A Facebook comment last week got my attention. The reader stated that empty nest feelings were “insulting to true grief of a loved one passing.”
He cited that it was like divorce. The pain from it was “temporary.”
I appreciated the fact that he disagreed with me politely. Not all have.
It’s not the first nor the last time someone will make that point.
It made me remember my Aunt Margaret.
“Auntie Margaret,” as I always called her.
She was a gracious Southern lady. My dad’s older sister. An avid reader who knew British royal history like the palm of her hand. All those Richards and Elizabeths. Mary Queen of Scots. She could talk about them as if they were cousins. She had a soft, generous laugh, which you heard frequently. She joked that, after a few months of being a mom, she could “change a diaper with one hand and eat a ham sandwich with the other.” Introduced me to the satiny voice of Tony Bennett. Hated people ending sentences with prepositions.
My phone would ring. “Maw-gret?” With the “Maw” delicately molded into 2 syllables.
“Hi Auntie Margaret.”
“How did you know it was me?”
Her accent was one of her charms.
She was no stranger to grief. Her father had died from a massive heart attack the night before her wedding.
At age 64, she was diagnosed with lung cancer. She was not a smoker. She fought it but didn’t win. She lived to know that her beloved daughter had had a baby. That daughter and new child arrived at her bedside a little more than an hour after her death.
I had never seen my father cry. Until then.
They had adored each other.
I had gone to see her a few months before. She dressed most days that she felt like it. No longer was she receiving treatment. Just medicine for pain.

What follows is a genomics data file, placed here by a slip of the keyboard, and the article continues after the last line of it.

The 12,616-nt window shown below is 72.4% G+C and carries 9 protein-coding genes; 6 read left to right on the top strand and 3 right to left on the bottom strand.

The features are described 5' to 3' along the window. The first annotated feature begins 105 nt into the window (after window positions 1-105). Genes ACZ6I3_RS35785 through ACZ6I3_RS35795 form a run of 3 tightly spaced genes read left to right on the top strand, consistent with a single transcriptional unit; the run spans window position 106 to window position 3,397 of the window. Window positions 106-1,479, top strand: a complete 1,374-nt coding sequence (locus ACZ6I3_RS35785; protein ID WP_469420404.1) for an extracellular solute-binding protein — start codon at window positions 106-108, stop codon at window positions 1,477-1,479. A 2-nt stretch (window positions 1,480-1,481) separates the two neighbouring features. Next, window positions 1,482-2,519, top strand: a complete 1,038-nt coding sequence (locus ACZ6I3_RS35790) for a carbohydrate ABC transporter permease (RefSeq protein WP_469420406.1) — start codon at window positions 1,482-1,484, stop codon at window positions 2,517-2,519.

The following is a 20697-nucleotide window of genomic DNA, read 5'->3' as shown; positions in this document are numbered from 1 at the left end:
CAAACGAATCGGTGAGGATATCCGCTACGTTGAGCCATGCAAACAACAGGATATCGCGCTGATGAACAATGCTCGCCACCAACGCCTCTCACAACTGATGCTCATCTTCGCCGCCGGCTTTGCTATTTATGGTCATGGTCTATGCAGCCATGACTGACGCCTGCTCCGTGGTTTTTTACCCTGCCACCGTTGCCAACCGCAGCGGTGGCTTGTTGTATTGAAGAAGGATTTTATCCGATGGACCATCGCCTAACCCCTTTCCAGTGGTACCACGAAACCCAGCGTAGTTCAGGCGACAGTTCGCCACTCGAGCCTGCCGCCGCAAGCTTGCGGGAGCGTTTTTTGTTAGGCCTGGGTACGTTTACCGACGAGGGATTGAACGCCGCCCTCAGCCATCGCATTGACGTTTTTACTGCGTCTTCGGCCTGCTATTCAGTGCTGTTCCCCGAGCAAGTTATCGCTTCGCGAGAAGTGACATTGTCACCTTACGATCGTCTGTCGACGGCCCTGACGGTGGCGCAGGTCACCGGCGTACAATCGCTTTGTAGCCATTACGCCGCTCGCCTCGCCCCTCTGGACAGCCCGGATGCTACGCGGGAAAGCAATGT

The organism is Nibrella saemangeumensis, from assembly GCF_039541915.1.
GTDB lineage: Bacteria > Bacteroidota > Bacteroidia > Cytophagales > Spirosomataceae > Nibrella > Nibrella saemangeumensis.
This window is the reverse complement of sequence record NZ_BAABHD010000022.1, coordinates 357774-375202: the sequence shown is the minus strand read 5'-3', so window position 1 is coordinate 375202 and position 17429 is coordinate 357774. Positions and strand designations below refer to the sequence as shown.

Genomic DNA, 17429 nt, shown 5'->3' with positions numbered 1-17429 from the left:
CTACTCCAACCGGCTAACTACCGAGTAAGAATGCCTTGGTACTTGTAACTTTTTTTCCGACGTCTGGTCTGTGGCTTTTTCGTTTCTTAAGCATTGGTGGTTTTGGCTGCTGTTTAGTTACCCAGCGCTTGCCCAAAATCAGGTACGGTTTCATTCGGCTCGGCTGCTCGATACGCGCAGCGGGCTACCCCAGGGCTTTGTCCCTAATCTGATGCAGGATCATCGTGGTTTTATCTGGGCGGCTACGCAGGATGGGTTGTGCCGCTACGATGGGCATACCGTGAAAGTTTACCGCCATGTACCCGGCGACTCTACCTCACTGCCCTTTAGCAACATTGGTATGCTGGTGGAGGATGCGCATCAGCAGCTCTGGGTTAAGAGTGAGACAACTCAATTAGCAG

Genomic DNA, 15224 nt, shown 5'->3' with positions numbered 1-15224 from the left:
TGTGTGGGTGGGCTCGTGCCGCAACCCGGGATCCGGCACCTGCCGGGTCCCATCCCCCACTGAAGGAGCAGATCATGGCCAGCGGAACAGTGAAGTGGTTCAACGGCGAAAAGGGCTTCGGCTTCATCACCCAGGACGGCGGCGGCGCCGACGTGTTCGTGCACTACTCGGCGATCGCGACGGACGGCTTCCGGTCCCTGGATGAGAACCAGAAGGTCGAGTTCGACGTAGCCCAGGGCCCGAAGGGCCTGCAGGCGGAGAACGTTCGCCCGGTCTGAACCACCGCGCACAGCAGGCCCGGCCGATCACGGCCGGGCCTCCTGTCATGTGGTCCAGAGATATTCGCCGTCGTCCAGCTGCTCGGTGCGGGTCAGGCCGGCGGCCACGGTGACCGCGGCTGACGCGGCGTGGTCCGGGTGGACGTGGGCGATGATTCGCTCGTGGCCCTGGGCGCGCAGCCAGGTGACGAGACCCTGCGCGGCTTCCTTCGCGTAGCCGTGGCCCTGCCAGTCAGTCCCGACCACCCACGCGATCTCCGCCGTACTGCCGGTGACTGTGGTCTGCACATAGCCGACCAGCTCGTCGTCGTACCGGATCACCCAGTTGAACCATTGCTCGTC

“Will you please sit down and tell me what’s really going on in your life?” she asked. There was just a hint of irritation in her voice. Not much.
That wasn’t Auntie Margaret.
“Of course I will,” I replied immediately.
“But can I ask you why you say that?”
Her eyes softened a bit.
“Everyone who comes to see me is so nice. They tell me I look well. We talk about this and that.”
“What they don’t talk about are the joys in their lives. Or the horrible things either. I guess they feel that nothing could be worse than knowing you are dying. And how can they be happy, even excited about something in the future, when they are talking to me?” She sighed, smiling gently.
This was long before any thought of being a psychologist had entered my head. I did what I knew how to do.
About the divorce I was going through. About my fears. About funny stuff.
Whatever had been in my power to do for this woman I loved so much, I would have done.
Grief. Sometimes when yours is at its worst, is acute, you cannot tolerate hearing about others. That is understandable. Human.
But grief and loss come in so many varied forms. Having a broken leg is difficult. Sometimes it mends well. Sometimes it does not. Being paraplegic? A whole different journey.
I don’t think it’s helpful, or necessary to compare.
Auntie Margaret knew that. She was coping day by day. It did not overshadow her desire to help others with their own complex lives. It didn’t prevent her from knowing there are levels of loss. Of pain.
Just like there are levels of happiness and joy.
It is one thing, and a healthy thing, to count your blessings. To live in the “glass half full” most of the time. To have perspective on your problems, especially if you know someone whose mental, emotional or physical battle is immense. To have empathy for them. To allow their courage to be inspirational for you.
It’s just not required that you discount your own.
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